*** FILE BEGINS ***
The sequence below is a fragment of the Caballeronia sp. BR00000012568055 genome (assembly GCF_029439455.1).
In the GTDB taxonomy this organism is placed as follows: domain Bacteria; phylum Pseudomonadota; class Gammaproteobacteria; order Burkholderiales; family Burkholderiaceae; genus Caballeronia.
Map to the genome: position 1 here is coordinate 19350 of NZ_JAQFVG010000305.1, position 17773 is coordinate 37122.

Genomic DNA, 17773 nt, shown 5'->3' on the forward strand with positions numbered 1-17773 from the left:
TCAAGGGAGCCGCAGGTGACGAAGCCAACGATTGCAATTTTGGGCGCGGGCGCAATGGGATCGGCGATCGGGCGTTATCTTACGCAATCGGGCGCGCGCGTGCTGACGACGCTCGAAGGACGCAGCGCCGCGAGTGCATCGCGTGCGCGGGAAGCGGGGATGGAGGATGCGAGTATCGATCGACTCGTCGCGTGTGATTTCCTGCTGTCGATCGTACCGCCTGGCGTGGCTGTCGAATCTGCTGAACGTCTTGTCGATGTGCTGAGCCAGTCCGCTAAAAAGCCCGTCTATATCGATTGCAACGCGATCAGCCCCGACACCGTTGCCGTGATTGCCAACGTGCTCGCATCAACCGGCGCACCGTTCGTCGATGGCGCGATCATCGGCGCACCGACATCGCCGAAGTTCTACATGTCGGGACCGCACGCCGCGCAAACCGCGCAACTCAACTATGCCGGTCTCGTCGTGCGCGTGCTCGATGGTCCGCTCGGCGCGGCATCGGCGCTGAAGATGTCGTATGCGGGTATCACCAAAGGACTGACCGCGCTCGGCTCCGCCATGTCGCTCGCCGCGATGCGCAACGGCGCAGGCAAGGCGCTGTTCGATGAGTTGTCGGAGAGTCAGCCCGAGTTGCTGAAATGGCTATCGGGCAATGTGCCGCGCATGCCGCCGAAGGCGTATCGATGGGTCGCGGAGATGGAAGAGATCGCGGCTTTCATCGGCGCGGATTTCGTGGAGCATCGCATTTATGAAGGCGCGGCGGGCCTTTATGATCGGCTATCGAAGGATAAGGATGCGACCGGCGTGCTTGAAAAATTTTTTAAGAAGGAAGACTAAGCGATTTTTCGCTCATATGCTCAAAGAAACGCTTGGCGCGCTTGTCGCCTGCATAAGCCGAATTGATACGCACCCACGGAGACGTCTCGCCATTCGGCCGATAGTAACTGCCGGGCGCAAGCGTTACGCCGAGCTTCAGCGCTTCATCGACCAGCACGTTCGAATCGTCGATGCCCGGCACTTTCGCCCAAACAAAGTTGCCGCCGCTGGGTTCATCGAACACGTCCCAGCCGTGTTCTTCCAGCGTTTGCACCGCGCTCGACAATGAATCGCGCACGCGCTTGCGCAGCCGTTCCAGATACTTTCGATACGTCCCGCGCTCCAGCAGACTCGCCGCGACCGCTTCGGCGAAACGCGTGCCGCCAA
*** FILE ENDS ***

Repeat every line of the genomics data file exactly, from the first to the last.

The sequence below is a fragment of the Caballeronia sp. BR00000012568055 genome (assembly GCF_029439455.1).
In the GTDB taxonomy this organism is placed as follows: domain Bacteria; phylum Pseudomonadota; class Gammaproteobacteria; order Burkholderiales; family Burkholderiaceae; genus Caballeronia.
Map to the genome: position 1 here is coordinate 19350 of NZ_JAQFVG010000305.1, position 17773 is coordinate 37122.

Genomic DNA, 17773 nt, shown 5'->3' on the forward strand with positions numbered 1-17773 from the left:
TCAAGGGAGCCGCAGGTGACGAAGCCAACGATTGCAATTTTGGGCGCGGGCGCAATGGGATCGGCGATCGGGCGTTATCTTACGCAATCGGGCGCGCGCGTGCTGACGACGCTCGAAGGACGCAGCGCCGCGAGTGCATCGCGTGCGCGGGAAGCGGGGATGGAGGATGCGAGTATCGATCGACTCGTCGCGTGTGATTTCCTGCTGTCGATCGTACCGCCTGGCGTGGCTGTCGAATCTGCTGAACGTCTTGTCGATGTGCTGAGCCAGTCCGCTAAAAAGCCCGTCTATATCGATTGCAACGCGATCAGCCCCGACACCGTTGCCGTGATTGCCAACGTGCTCGCATCAACCGGCGCACCGTTCGTCGATGGCGCGATCATCGGCGCACCGACATCGCCGAAGTTCTACATGTCGGGACCGCACGCCGCGCAAACCGCGCAACTCAACTATGCCGGTCTCGTCGTGCGCGTGCTCGATGGTCCGCTCGGCGCGGCATCGGCGCTGAAGATGTCGTATGCGGGTATCACCAAAGGACTGACCGCGCTCGGCTCCGCCATGTCGCTCGCCGCGATGCGCAACGGCGCAGGCAAGGCGCTGTTCGATGAGTTGTCGGAGAGTCAGCCCGAGTTGCTGAAATGGCTATCGGGCAATGTGCCGCGCATGCCGCCGAAGGCGTATCGATGGGTCGCGGAGATGGAAGAGATCGCGGCTTTCATCGGCGCGGATTTCGTGGAGCATCGCATTTATGAAGGCGCGGCGGGCCTTTATGATCGGCTATCGAAGGATAAGGATGCGACCGGCGTGCTTGAAAAATTTTTTAAGAAGGAAGACTAAGCGATTTTTCGCTCATATGCTCAAAGAAACGCTTGGCGCGCTTGTCGCCTGCATAAGCCGAATTGATACGCACCCACGGAGACGTCTCGCCATTCGGCCGATAGTAACTGCCGGGCGCAAGCGTTACGCCGAGCTTCAGCGCTTCATCGACCAGCACGTTCGAATCGTCGATGCCCGGCACTTTCGCCCAAACAAAGTTGCCGCCGCTGGGTTCATCGAACACGTCCCAGCCGTGTTCTTCCAGCGTTTGCACCGCGCTCGACAATGAATCGCGCACGCGCTTGCGCAGCCGTTCCAGATACTTTCGATACGTCCCGCGCTCCAGCAGACTCGCCGCGACCGCTTCGGCGAAACGCGTGCCGCCAA